home energy savingsMany home improvement companies will recommend a whole host of energy efficient options that should be performed on your home, and usually their advice coincides beautifully with the services that they offer.

No one wants to cast aspersions, but many of these companies only inspect the features that they can improve and do not really look at the big picture. For this reason, a savvy homeowner should get an independent energy audit to determine the best course of action. In particular, energy audits will inspect the following three main areas:

  • Windows and Doors – Testing will determine if the house is properly sealed.
  • HVAC System – A cost/benefit analysis will be conducted between the current system and a newer, high efficiency one.
  • Insulation – A whole house survey can determine if insulation is lacking in the walls, attic or subfloor crawlspaces.

With a thorough energy audit in hand, homeowners can now choose the most cost effective way to resolve their home’s problem areas. For more information on energy audits in particular or green home design in general, contact us at Trilogy Partners. We can be found online at TrilogyBuilds.com or you can call us directly at 970-453-2230.

Image: Shutterstock

We wanted to wish everyone Happy Holidays from Breckenridge, Colorado. We are so fortunate to live and work in such a beautiful setting like Breckenridge, where it is always a winter wonderland. For those of you in parts of the country who won’t be having a White Christmas we wanted to share some of our favorite “snow” top moments from Colorado.

We hope you enjoy…

Trilogy Partners


Trilogy Partners


Trilogy Partners

It’s not surprising that today marks the first day of winter. It is after all a cold, snowy day here in Breckenridge, Colorado with a low tonight of -6 degrees. In honor of the first day of winter, we complied a list of ways to help you stay warm this winter season. From radiant flooring to ventless fires, see how you can beat that winter chill!

We love Planika’s remote-controlled, smoke-free, eco-friendly, ventless fires. Since there is no need for any kind of ventilation, this “fireplace” can be installed anywhere. In an existing hearth or even in the middle of your coffee table.

Photo via Planika


Photo via Planika

Radiant floors will help keep your toes nice and toasty this time of year. It can even be used with hardwood floors, but be careful of which type you choose, it could possibly expand from the heat.

Photo via Elle Decor

Tired of stepping out of a hot shower and wrapping yourself in a cold towel. Towel warmers in the bathroom will help solve this problem.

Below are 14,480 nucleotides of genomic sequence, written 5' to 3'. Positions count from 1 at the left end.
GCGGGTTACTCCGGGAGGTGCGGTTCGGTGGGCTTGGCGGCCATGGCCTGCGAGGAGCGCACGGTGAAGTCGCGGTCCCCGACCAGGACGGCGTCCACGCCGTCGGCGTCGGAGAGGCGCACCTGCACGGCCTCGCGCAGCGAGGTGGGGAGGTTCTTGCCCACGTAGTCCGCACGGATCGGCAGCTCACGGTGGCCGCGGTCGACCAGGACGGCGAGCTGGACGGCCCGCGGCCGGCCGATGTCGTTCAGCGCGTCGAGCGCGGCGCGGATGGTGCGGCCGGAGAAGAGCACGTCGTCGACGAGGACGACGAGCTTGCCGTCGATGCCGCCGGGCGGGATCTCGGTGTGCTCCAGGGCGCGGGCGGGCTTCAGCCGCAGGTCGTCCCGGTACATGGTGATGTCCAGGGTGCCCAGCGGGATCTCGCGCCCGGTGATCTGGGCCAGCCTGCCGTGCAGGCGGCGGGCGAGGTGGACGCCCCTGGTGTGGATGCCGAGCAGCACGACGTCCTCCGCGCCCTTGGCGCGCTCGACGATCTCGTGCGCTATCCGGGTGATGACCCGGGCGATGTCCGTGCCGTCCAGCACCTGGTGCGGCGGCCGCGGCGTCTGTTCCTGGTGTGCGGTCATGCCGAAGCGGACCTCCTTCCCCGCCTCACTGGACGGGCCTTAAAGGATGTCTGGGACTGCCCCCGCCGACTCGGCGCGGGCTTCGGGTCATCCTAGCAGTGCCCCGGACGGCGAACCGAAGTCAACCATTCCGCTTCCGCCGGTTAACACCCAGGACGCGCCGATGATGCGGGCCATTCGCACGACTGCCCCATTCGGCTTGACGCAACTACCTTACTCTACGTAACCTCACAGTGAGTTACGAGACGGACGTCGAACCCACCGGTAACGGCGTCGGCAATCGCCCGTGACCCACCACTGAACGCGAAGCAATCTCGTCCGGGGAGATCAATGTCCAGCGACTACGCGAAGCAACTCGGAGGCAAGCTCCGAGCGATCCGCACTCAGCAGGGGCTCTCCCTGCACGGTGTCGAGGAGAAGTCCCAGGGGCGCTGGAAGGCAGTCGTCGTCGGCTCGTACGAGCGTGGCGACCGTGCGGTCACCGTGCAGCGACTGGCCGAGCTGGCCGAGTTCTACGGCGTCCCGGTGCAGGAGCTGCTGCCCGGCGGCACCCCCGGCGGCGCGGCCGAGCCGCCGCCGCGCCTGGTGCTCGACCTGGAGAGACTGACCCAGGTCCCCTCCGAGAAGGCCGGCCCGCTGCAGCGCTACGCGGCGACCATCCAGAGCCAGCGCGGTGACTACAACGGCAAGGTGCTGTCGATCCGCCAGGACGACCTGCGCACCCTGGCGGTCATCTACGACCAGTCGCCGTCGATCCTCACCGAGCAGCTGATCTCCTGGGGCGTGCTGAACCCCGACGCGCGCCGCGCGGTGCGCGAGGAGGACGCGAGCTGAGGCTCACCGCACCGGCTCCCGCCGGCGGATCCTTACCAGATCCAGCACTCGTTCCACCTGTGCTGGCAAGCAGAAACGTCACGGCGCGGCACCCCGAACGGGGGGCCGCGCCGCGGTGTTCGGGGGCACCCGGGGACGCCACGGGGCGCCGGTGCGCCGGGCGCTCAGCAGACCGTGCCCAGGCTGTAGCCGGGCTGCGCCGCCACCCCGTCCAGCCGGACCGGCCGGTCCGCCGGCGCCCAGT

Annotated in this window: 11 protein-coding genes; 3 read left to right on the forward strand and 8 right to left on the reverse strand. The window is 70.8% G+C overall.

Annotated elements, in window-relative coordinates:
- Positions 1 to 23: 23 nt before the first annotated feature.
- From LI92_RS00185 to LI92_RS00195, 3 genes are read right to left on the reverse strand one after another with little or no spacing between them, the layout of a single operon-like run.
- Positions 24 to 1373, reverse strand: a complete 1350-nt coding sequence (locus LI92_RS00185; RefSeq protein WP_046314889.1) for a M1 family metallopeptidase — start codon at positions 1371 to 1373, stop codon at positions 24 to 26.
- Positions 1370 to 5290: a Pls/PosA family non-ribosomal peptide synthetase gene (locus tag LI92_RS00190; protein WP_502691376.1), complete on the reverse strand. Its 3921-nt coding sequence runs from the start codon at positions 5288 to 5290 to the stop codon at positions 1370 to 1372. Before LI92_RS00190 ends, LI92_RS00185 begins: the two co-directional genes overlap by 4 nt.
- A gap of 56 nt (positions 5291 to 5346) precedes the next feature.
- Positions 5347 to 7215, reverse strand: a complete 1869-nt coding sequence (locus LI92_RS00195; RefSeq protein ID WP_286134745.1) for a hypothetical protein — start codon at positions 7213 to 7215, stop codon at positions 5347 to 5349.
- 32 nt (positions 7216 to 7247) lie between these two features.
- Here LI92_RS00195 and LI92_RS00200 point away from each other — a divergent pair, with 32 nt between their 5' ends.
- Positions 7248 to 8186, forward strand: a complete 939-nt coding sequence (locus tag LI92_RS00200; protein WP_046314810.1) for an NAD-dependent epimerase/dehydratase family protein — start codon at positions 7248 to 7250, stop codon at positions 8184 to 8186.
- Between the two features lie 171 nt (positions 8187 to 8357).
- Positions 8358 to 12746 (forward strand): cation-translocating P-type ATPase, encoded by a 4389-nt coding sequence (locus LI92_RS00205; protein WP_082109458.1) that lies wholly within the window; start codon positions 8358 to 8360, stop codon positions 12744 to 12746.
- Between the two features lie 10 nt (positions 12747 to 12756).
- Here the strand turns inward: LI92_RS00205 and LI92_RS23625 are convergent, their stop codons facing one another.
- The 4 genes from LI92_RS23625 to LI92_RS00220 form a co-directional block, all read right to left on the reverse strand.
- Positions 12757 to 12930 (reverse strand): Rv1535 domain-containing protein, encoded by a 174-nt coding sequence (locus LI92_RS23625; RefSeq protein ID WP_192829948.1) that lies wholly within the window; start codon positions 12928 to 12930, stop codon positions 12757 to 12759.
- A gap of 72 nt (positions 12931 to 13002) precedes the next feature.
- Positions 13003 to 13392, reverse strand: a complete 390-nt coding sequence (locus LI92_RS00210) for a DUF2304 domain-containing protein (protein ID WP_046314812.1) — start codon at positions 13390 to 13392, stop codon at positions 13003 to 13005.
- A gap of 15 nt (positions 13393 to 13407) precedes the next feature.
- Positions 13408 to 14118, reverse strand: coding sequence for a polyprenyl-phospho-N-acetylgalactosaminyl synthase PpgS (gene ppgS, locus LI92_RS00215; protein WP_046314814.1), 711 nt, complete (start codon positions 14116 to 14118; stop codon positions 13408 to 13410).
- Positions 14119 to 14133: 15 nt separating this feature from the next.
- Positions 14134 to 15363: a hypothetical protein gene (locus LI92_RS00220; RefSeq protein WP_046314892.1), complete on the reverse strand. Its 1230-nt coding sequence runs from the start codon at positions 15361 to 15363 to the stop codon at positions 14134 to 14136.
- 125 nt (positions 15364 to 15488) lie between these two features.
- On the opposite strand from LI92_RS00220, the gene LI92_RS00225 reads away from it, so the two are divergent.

Photo via Trendir

How do you stay warm during the winter months?



Many of you have probably heard that beginning on January 1, 2012, a new law will go into effect “phasing out standard 100-watt incandescent bulbs”. This law was enacted to encourage the use of more energy-efficient lighting and other countries like Switzerland and Australia have already started their planned phase-outs. Some have criticized this new law stating that it puts a imposed cost increase on light bulbs for those who might not be able to afford them, but the new and improved energy-efficient light bulbs will save you the cost of replacing the bulbs earlier.

Yahoo! has put together some myths that have sprung up with this new law, so here’s a link to their story “The Truth About the New Light Bulb Law”.

We’d love to hear what you think about the new law?

Photo via Yahoo!

Google has been making news of late with its opening of Google Plus to all users, but we are more interested in Google’s new investment in solar power systems right here in Colorado. Partnering with Clean Power Finance, Google will invest $75 million to help install 3,000 homes with solar panel systems in Colorado, California and Arizona.

Google writes in their Google Green Blog that “it makes a lot of sense to use solar photovoltaic (PV) technology—rooftop solar panels—to generate electricity right where you need it at home. It greens our energy mix by using existing roof space while avoiding transmission constraints, and it can be cheaper than drawing electricity from the traditional grid.”

According to Google, “The installer builds the system, the investor owns it (in this case, Google), and homeowners pay a monthly payment for the system, at a price that’s often less than paying for energy from the grid. Maintenance and performance are taken care of by Clean Power Finance and its network of installers.”